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The Phillies’ new bullpen looks like a strength

With the reported additions of Pat Neshek and Tommy Hunter, this group looks like they might be one of the top groups in the league

Philadelphia Phillies v Seattle Mariners Photo by Stephen Brashear/Getty Images

On Tuesday evening, the rumor mill churned up some more juicy tidbits that eventually manifested themselves into agreements. After the great Heyman-Olney source-off of 2017 where for a minute it looked like Addison Reed was Philly bound, the Phillies came away agreeing to a two year deal with free agent Tommy Hunter. This came one day after agreeing to reunite themselves with avian enthusiast Pat Neshek.

All of a sudden, what could have been a worry heading into the 2018 season is starting to look like a real strength of the team.

Take a look at how each of these pitchers fared in the categories that truly matter to relievers:

The potential 2018 bullpen

Relievers IP FIP WPA K% BB% HR/FB
Relievers IP FIP WPA K% BB% HR/FB
Hector Neris 74.2 3.71 2.4 26.9% 8.1% 7.8%
Luis Garcia 71.1 3.12 0 20.3% 8.8% 3.8%
Adam Morgan 54.2 4.22 0.1 27.5% 7.9% 14.3%
Edubray Ramos 57.2 2.92 -0.6 29.3% 10.9% 4.8%
Pat Neshek 62.1 1.86 2.3 29.4% 2.6% 3.6%
Tommy Hunter 58.2 3.07 1.7 28.1% 6.1% 9.1%
Hoby Milner 31.1 4.5 0.4 15.8% 11.5% 4.5%

I added Hoby Milner in the list because he’s another left handed option for the team, even though I fully expect them to add someone else, either through free agency or the Rule 5 draft to compete with him.

This is a pretty solid group overall. Even though some of the numbers shown are not all that impressive (especially in the case of Morgan and Ramos), these are full season numbers that include the struggles that many of these guys had. Morgan, of course, began the season as a mop up guy that had a few appearances where he compiled a 6.23 ERA before being sent down to Lehigh Valley, which skews his numbers a great deal. When he returned, he was much better. Ramos, the same thing. Poor guy had five appearances in June where he recorded only four outs and gave up nine earned runs. That’s a 60.75 ERA for those keeping track. No wonder his stats look so bad.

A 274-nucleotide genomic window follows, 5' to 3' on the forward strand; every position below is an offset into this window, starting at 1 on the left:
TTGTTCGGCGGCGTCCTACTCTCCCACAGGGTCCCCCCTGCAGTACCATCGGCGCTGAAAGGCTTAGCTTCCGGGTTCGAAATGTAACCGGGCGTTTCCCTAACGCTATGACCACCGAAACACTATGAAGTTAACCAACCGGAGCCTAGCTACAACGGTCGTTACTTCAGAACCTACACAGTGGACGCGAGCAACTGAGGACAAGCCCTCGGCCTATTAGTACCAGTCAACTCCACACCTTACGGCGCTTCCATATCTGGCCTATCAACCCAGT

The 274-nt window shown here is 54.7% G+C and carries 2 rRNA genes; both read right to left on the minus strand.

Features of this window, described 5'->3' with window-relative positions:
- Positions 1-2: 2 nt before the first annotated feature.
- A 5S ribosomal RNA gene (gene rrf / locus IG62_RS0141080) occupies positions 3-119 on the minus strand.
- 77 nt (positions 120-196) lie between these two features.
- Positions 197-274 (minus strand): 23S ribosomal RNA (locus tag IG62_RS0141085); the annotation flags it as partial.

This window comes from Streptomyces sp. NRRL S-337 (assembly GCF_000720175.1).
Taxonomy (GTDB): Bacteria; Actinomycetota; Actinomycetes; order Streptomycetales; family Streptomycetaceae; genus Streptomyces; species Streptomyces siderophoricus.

Even if they aren’t the most eye popping stats, what I glean from that table is the fact that these pitchers are a) able to strike men out with regularity, b) keep the ball in the ballpark. Sure, you may not want to use Milner against someone with a lot of power, but the rest of the staff shows an ability to get hitters out without having to rely on the defense, a trait teams look for in a reliever in today’s game.

Deploying this kind of bullpen can significantly shorten games, something that new manager Gabe Kapler must be excited about. Of course, this is nothing new to him. He is coming from an organization that routinely would not allow its starting pitchers to face a lineup a third time (unless they have a certain pitcher that is superhuman). With the two newest acquistions, it seems that Kapler and Klentak have identified this is as the best way to win ball games with a team that is short on reliable rotation options outside of Aaron Nola.

Of course, if you want to play devil’s advocate, nothing about these relievers is all that reassuring. There are a lot of question marks with each pitcher. For example:

  • Can Adam Morgan do what he did in his last twenty-ish appearances again?
  • Is this verson of Luis Garcia the 3.12 FIP version, or the 4.43 FIP version from 2013-16?
  • Can Tommy Hunter do it again after never doing it before?
  • Can Hoby Milner keep the smoke and mirrors up long enough before the lack of velocity sends his ERA/FIP north?
  • What do we make of Edubray Ramos?
  • Is Neris a “closer” closer, or just the best option we have?
  • Can Neshek do it again?

No one wants to ask these questions, especially as we bask in the feeling of joy over the Phillies spending actual free agent dollars, but they have to be answered. Upper management must be asking the same questions though. Otherwise they would not have committed that much money AND those many years to two free agent options.

Using these pitchers can help shorten games, as we said, and limit the innings on a number of young arms. Of course, it is on Kapler to make sure he is not overworking his relievers either. You don’t want to run out the same three guys every night. It’s a challenge that I’m sure came up in interviews when Klentak laid out his plan for the upcoming season. He must have liked what he heard from Kapler since he ended up hiring him. Either way, they now have the talent to deploy as they see fit. As the season draws closer (thank GOD!), it’s nice to know that there is a certain level of security in the back end of the pitching staff that hasn’t been there in a while.